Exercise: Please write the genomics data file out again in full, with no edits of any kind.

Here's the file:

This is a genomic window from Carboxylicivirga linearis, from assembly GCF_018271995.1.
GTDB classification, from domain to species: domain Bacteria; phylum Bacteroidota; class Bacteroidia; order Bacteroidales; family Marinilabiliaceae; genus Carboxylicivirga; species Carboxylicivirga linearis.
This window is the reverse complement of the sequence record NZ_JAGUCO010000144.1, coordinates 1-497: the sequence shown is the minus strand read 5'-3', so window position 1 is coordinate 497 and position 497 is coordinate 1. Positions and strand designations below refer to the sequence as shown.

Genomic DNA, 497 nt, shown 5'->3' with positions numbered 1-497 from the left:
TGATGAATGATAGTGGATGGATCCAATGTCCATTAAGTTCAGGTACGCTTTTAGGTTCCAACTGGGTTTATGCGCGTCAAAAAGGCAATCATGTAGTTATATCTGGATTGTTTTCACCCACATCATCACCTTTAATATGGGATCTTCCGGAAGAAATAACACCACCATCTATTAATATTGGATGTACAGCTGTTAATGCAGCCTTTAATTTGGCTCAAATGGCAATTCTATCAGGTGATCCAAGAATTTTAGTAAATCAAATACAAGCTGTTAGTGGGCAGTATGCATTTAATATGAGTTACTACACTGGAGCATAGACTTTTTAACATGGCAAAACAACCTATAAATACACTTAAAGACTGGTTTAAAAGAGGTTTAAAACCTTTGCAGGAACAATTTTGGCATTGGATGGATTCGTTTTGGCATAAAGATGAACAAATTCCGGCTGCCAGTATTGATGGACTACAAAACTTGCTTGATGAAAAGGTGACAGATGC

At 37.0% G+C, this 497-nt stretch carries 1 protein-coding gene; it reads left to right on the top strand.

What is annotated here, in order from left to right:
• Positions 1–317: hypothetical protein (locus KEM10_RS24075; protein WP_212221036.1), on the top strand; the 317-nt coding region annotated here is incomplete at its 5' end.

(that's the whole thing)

This is a genomic window from Carboxylicivirga linearis, from assembly GCF_018271995.1.
GTDB classification, from domain to species: domain Bacteria; phylum Bacteroidota; class Bacteroidia; order Bacteroidales; family Marinilabiliaceae; genus Carboxylicivirga; species Carboxylicivirga linearis.
This window is the reverse complement of the sequence record NZ_JAGUCO010000144.1, coordinates 1-497: the sequence shown is the minus strand read 5'-3', so window position 1 is coordinate 497 and position 497 is coordinate 1. Positions and strand designations below refer to the sequence as shown.

Genomic DNA, 497 nt, shown 5'->3' with positions numbered 1-497 from the left:
TGATGAATGATAGTGGATGGATCCAATGTCCATTAAGTTCAGGTACGCTTTTAGGTTCCAACTGGGTTTATGCGCGTCAAAAAGGCAATCATGTAGTTATATCTGGATTGTTTTCACCCACATCATCACCTTTAATATGGGATCTTCCGGAAGAAATAACACCACCATCTATTAATATTGGATGTACAGCTGTTAATGCAGCCTTTAATTTGGCTCAAATGGCAATTCTATCAGGTGATCCAAGAATTTTAGTAAATCAAATACAAGCTGTTAGTGGGCAGTATGCATTTAATATGAGTTACTACACTGGAGCATAGACTTTTTAACATGGCAAAACAACCTATAAATACACTTAAAGACTGGTTTAAAAGAGGTTTAAAACCTTTGCAGGAACAATTTTGGCATTGGATGGATTCGTTTTGGCATAAAGATGAACAAATTCCGGCTGCCAGTATTGATGGACTACAAAACTTGCTTGATGAAAAGGTGACAGATGC

At 37.0% G+C, this 497-nt stretch carries 1 protein-coding gene; it reads left to right on the top strand.

What is annotated here, in order from left to right:
• Positions 1–317: hypothetical protein (locus KEM10_RS24075; protein WP_212221036.1), on the top strand; the 317-nt coding region annotated here is incomplete at its 5' end.